On the dangers of ‘Escapism’ and ‘Futility’
This is also escapism, however, for there is a myth embedded in this plea of futility. It is that wielding power effectively was ever any easier than it is today. With rose-colored glasses we look back at the cold war and imagine that the United States used to get others to do what it wanted, used to know what it was doing, and used to wield such overwhelming power that the world simply bent to its will or succumbed to its charms. But American policy during the cold war, despite its ultimate success, was filled with errors, folly, many near-disasters, and some disasters. From the beginning, allies proved rebellious, resentful, and unmanageable. American domestic politics made sensible policies difficult and sometimes impossible to sustain. The world economy, and the American economy, lurched from crisis to crisis. American military power was at its best a most uncertain instrument. In Vietnam, whether inevitably or because of bad policymaking in Washington, it failed miserably. In Korea, it almost suffered a complete catastrophe. The most successful presidents of the era, from Truman to Reagan, did not always seem successful to their contemporaries and suffered significant setbacks in their foreign policies. Can the architects of today’s foreign policies really believe that Acheson and his colleagues, or the policymakers in the Johnson or Nixon or Carter administrations, had an easier time of it?
When a nation uses its power to shape a world order, rather than merely for self-defense or conquest, the tenuousnes of solutions is even more pronounced. Military actions for world order preservation are almost by definition limited both in scope and objectives. World order maintenance requires operating in the gray areas between victory and defeat. The measure of success is often not how wonderful the end result is, but whether the unsatisfying end result is better or worse than the outcome if there had been no action. To insist on outcomes that always achieve maximum ends at minimal cost is yet another form of escapism.
A telling reference to American Political Theologian Reinhold Niebuhr:
Today, however, Americans seem overwhelmed by the difficulty and complexity of it all. They yearn to return to what Niebuhr called “the innocency of irresponsibility,” or at least to a normalcy in which the United States can limit the scope of its commitments.
American responsibility, America’s burden as successor to the British Empire?
In the 1920s, it was not America’s world order that needed shoring up. Americans felt, mistakenly as it turned out, that it was Britain’s and Europe’s job to preserve the world order they had created. Today, it is America’s world order that needs propping up. Will Americans decide that it matters this time, when only they have the capacity to sustain it?
The World is a dangerous place, despite what other thinkers/writers might opine.
Periods of peace and prosperity can make people forget what the world “as it is” really looks like, and to conclude that the human race has simply ascended to some higher plateau of being. This was the common view in Europe in the first decade of the twentieth century. At a time when there had not been a war between great powers in 40 years, or a major Europe-wide war in a century, the air was filled with talk of a new millennium in which wars among civilized nations had become impossible. Three-quarters of a century and two world wars and a cold war later, millennial thoughts return. Studies cited by Fareed Zakaria purport to show that some “transformation of international relations” has occurred. “Changes of borders by force” have dropped dramatically “since 1946.” The nations of Western Europe, having been responsible for two new wars a year for 600 years, had not even started one “since 1945.” Steven Pinker observes that the number of deaths from war, ethnic conflict, and military coups has declined—since 1945—and concludes that the human race has become “socialized” to prefer peace and nonviolence.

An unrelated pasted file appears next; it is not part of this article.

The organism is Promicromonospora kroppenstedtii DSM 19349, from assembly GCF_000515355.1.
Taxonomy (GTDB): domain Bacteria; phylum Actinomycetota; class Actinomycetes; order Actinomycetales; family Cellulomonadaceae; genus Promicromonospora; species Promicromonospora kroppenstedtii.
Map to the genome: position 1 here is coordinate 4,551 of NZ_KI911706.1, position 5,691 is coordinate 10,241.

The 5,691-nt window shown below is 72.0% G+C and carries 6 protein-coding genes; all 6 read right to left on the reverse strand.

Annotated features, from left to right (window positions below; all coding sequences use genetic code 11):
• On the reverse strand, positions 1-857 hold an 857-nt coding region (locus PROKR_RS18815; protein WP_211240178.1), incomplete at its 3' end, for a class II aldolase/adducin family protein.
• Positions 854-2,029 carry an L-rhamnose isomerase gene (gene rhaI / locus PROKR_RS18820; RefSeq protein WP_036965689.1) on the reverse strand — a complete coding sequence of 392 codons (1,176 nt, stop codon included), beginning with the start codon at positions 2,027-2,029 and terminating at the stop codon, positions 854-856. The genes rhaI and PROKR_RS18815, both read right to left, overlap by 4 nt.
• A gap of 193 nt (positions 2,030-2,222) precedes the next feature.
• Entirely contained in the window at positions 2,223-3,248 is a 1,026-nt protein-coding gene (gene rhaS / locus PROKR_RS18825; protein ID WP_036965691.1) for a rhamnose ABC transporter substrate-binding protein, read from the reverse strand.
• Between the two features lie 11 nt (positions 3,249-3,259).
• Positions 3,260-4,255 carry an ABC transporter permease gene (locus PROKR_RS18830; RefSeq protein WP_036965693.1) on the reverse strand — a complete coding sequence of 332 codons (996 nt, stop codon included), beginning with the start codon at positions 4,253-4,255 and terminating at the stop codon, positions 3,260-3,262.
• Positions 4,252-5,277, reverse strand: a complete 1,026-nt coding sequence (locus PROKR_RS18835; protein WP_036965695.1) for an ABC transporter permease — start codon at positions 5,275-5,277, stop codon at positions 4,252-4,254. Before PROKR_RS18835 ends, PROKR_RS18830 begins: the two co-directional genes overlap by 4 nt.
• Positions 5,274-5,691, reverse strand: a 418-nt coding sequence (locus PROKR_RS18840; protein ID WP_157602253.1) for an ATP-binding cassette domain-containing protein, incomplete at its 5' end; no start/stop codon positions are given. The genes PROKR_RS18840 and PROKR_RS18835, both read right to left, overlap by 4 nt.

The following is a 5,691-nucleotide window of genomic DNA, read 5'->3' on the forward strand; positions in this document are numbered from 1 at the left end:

Further proof of the dangerous/brutal environment we inhabit:
In fact, the world “as it is” is a dangerous and often brutal place. There has been no transformation in human behavior or in international relations. In the twenty-first century, no less than in the nineteenth and twentieth centuries, force remains the ultima ratio.
This next quote a tribute to Victoria Nuland’s five billion dollar murderous debacle in Ukraine: Mr.Putin’s metamorphosis from KGB front man for the Oligarchs, to his status as the New Stalin, in a revival of the ‘Cold War’. Promoted with manic glee by Mr. and Mrs. Kagan!
When Vladimir Putin failed to achieve his goals in Ukraine through political and economic means, he turned to force, because he believed that he could. He will continue to use force so long as he believes that the payoff exceeds the cost. Nor is he unique in this respect.
Then Mr. Kagan extemporizes on that American perennial of the Yellow Peril:
What might China do were it not hemmed in by a ring of powerful nations backed by the United States? For that matter, what would Japan do if it were much more powerful and much less dependent on the United States for its security?
A quote from R2P zealot Michael Ignatieff makes real the philosophical/political alliance between Neo-Libralism and Neo-Conservatism as preeminent:
As Michael Ignatieff once observed, it may be that “liberal civilization” itself “runs deeply against the human grain and is achieved and sustained only by the most unremitting struggle against human nature.”
This paragraph is worthy of quotation because of it homespun charm or could one simply call Panglossian?
Perhaps this fragile democratic garden requires the protection of a liberal world order, with constant feeding, watering, weeding, and the fencing off of an ever-encroaching jungle. In the absence of such efforts, the weeds and the jungle may sooner or later come back to reclaim the land.